It was a dreadful shock to see the field hospitals, and each time new wounded arrived, she would hold her breath, dreading to find Fernand or her Papa on a stretcher. Her work was exhausting, relentless suffering and sadness took their toll on them all. Field hospitals moved around, sleep was limited, living conditions appalling.
In early November 1918 doctors and soldiers began to talk of the end of the war coming soon, surely this torture had to end. On the 11th of the month, Aurélie was wrapping bandages when Hélène came rushing into the hospital tent, “Aurélie, Aurélie, come quick …. come now …… he’s here! …. oh merci, mon Dieu! Fernand is alive, he is here, come now, come now!”
Aurélie dropped the bandages at her feet and ran after her friend across the muddy field to the furthest tent. Sitting on the ground was a line of exhausted men; some had bandages on their faces, others had their arms in slings, two were on stretchers. They were all so muddy that it was difficult to distinguish their features.
The two girls arrived panting, tears coming down their faces, “Il est où? Where is he? Which one is Fernand?” Aurélie stopped in front of the men, her eyes darting from one to the next, “Fernand, is it you?” … then more loudly, “Fernand!! Where are you?!”
There was a moment’s silence, then from a stretcher at the end of the line, a hand went up, and a rasping voice was heard, “Aurélie …. mon amour …. Aurélie!”
She rushed over to the young man, and with her nurse’s apron wiped the mud from his face, revealing those features that had been in her dreams day and night for the past three years.
“Oh Fernand, mon Fernand, you will never leave me again!”
Later that morning, the news was official. The Armistice was signed, the war was over. Aurélie changed the dressing on Fernand’s leg, and was relieved to discover that he was otherwise unscathed. They talked little, stunned and relieved to be together, not sure it was really happening. As she held his hand and stroked his hair, she whispered, “For as long as I shall live, this moment, Fernand, this moment when I have found you again and the war is over, this shall always be the best day in my life.”
I hope you enjoy this fictional piece. Today, of course, is Armistice Day, and all across France, flowers are being laid at the war memorials in every town and village. Lest we forget.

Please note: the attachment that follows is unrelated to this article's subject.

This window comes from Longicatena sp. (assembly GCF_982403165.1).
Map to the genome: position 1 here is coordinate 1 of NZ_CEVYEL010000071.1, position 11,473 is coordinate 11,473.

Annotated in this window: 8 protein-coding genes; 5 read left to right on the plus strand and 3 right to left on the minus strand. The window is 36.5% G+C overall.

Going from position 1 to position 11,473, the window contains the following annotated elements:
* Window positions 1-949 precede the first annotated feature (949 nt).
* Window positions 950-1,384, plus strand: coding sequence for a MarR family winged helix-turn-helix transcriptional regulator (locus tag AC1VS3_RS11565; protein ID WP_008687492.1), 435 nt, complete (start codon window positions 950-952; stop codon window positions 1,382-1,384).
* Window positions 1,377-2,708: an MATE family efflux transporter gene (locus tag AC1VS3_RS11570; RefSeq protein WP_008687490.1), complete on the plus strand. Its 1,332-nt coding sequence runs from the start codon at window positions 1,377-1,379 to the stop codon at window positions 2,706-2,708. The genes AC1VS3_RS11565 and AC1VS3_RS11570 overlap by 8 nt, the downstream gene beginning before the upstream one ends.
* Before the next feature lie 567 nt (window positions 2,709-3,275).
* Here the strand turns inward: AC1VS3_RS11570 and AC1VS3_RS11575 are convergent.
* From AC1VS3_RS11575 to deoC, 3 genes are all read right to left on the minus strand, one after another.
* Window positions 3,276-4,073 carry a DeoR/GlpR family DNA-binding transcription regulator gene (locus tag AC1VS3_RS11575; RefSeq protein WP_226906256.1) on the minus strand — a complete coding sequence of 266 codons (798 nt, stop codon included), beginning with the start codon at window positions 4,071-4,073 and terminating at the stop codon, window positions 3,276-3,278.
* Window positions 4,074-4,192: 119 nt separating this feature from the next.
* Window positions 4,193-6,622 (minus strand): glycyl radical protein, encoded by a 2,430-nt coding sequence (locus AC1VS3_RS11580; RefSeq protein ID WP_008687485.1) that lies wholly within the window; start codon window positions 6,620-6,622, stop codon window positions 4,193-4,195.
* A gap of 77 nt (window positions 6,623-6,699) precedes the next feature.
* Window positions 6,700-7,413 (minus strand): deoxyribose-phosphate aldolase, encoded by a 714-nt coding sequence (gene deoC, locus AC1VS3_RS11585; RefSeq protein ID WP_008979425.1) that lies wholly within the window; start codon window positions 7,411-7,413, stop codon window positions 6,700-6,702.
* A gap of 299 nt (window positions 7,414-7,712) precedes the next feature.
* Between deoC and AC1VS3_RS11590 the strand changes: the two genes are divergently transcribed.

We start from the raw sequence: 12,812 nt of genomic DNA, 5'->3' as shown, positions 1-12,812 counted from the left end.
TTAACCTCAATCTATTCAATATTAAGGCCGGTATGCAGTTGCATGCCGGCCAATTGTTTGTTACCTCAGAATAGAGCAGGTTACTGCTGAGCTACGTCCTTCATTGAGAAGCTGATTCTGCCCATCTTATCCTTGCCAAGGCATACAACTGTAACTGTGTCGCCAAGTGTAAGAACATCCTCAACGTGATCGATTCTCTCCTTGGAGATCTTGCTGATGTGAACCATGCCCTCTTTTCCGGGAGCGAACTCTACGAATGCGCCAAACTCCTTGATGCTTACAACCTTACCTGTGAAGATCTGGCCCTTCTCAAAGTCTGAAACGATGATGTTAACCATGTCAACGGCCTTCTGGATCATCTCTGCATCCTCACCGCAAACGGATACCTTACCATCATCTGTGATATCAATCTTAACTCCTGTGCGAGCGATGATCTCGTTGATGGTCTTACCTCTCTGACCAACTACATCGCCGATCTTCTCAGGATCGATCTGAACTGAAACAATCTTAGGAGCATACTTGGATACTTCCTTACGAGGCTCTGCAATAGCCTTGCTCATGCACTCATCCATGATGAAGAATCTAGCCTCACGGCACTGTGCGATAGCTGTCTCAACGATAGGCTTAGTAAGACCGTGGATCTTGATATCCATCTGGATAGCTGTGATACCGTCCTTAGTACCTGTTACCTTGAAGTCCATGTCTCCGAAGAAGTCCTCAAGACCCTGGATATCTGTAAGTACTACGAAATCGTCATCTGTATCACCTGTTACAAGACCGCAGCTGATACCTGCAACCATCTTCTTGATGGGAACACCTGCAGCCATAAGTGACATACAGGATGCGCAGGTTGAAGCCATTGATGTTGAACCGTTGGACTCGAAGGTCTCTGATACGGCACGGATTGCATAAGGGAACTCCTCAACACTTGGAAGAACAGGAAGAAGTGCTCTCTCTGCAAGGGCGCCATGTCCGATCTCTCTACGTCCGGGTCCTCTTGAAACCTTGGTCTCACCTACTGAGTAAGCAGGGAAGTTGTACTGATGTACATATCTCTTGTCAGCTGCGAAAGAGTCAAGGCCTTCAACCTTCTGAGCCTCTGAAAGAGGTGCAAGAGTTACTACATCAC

all images thanks to Google
Great story and wonderful photos! What research you must have done to get these.
Let’s hope war doesn’t happen again.
A beautiful love story.
Your story was heartwarming !!!! I so appreciate the sacrifice of the young men and women who bravely make a way for us to live in peace !!!! My uncle died On D-Day in Normandy !!! I am the only one in my family to visit his grave in Normandy !!!! It was a Holy moment when I did…… I feel a very close relationship to your area and to France….. my maiden name is Callais!! One day, I hope to explore the Normandy area…..Bunny
A very beautiful story and pictures. I hope we can consider war a faraway thing now and forever…claudiag
A beautiful story, today and everyday I think of all the men and women who keep us safe and who have given so much.
I loved it, beautiful…..
You have the ability to pull me into your story, your words transport me to another time and place. I always look forward to reading your lovely words.
Thank you, Sharon!
Thank you for the wonderful story…this is so touching.❤️
Superb storytelling, Sharon, it touched my heart. Like Taste of France, I pray this never happens again.
I loved reading this beautiful story–thank you!
Cried. Thai you!
A very uplifting story with all the really sad stories being told today. Thanks
What a beautiful and moving story….I believed it was true until the end! It could have been. May we not lose our men like that ever again. Sadly though, it still happens in some parts of the world
A really lovely story of love and hope particularly poignant in the world today. Those brave men did not fight for peace and compassion to be destroyed or held in contempt. Stunning photographs too. Merci beaucoup.
Lovely words.You transported me to another time and place. Thank-you, Eva